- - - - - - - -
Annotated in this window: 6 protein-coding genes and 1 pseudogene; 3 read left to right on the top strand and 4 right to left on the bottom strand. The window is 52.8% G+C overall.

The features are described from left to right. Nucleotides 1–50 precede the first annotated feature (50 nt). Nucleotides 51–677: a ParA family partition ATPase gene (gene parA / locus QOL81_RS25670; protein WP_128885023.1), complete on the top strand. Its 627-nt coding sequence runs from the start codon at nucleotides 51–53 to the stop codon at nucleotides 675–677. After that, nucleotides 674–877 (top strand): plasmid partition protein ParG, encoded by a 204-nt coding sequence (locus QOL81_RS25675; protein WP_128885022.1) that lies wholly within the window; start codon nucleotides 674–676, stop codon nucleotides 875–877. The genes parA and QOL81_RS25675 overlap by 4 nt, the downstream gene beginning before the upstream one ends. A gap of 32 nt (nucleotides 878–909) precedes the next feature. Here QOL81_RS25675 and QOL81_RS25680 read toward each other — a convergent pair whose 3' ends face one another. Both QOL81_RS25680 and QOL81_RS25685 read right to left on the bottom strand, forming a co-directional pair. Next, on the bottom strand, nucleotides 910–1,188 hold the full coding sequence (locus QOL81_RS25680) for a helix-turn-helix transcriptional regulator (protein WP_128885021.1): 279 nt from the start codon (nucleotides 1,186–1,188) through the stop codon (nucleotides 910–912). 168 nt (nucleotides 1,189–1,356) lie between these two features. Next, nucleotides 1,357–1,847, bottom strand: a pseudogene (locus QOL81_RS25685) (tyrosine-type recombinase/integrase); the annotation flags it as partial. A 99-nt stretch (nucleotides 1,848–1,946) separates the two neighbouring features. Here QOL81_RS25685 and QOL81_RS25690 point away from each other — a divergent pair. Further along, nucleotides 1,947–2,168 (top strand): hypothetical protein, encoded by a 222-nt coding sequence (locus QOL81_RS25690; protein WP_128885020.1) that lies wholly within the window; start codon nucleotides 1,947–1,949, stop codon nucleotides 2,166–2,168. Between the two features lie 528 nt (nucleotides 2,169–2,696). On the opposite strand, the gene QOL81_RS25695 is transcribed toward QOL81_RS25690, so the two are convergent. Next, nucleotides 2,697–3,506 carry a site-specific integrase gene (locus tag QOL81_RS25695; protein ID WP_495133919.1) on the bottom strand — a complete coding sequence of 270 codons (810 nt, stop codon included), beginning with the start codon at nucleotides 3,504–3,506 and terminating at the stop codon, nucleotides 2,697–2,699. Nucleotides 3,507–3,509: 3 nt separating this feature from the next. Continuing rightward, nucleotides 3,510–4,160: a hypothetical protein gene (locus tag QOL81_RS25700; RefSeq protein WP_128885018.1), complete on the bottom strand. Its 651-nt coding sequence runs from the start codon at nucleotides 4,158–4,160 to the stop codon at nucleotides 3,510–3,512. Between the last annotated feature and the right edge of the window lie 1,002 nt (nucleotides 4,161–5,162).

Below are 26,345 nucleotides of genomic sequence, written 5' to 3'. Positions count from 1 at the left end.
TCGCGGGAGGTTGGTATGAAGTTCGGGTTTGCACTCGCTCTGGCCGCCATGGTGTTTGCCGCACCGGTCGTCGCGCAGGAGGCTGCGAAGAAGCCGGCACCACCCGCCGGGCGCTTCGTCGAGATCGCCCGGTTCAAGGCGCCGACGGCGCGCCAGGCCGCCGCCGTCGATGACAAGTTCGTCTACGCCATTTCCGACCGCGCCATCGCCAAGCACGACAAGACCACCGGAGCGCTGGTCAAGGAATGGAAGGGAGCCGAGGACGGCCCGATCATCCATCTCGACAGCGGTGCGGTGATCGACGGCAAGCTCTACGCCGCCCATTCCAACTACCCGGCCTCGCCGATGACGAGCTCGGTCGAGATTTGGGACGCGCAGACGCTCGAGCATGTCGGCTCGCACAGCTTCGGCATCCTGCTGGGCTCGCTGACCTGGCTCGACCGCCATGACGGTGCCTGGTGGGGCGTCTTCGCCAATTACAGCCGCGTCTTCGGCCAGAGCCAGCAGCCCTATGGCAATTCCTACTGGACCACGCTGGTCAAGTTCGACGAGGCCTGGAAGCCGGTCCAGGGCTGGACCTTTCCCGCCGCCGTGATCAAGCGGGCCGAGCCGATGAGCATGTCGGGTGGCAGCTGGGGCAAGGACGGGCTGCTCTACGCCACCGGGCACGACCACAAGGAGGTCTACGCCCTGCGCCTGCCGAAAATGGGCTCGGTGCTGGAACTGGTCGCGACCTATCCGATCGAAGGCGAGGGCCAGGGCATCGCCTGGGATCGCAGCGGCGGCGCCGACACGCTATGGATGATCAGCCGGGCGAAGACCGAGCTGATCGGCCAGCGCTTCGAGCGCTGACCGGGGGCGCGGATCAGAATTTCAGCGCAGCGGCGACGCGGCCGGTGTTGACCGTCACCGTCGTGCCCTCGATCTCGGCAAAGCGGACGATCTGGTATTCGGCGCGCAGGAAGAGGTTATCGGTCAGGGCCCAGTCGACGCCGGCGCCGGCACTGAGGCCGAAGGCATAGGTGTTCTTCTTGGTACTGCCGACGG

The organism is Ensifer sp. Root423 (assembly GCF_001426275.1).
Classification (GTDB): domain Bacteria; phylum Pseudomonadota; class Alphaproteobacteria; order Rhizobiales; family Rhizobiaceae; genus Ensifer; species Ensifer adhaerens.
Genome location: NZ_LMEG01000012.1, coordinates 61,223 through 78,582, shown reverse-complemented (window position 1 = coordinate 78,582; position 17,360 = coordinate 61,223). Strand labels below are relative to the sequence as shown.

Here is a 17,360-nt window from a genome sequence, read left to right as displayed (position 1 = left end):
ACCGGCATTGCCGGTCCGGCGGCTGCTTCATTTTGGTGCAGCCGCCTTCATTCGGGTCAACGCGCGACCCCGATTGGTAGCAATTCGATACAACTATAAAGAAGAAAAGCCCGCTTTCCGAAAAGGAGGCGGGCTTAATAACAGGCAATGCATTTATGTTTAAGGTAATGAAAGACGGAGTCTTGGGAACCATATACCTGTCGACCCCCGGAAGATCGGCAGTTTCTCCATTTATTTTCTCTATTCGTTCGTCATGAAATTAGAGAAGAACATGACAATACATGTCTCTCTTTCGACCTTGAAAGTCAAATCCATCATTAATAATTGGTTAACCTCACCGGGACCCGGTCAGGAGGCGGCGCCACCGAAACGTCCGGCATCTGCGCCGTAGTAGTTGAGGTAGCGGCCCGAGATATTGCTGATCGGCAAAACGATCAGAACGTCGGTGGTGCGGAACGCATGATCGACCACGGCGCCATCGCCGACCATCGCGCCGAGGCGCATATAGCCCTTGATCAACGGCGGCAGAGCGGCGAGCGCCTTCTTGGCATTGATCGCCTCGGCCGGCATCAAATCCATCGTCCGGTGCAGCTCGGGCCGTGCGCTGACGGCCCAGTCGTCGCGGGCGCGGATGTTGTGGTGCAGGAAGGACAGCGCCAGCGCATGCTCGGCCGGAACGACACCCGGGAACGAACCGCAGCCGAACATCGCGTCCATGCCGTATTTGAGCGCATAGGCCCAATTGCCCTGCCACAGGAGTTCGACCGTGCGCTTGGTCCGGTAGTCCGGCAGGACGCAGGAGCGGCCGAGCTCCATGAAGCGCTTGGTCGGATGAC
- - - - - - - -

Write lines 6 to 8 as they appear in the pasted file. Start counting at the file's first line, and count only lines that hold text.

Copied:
Classification (GTDB): domain Bacteria; phylum Pseudomonadota; class Alphaproteobacteria; order Rhizobiales; family Rhizobiaceae; genus Ensifer; species Ensifer adhaerens.
Genome location: NZ_LMEG01000012.1, coordinates 61,223 through 78,582, shown reverse-complemented (window position 1 = coordinate 78,582; position 17,360 = coordinate 61,223). Strand labels below are relative to the sequence as shown.

Here is a 17,360-nt window from a genome sequence, read left to right as displayed (position 1 = left end):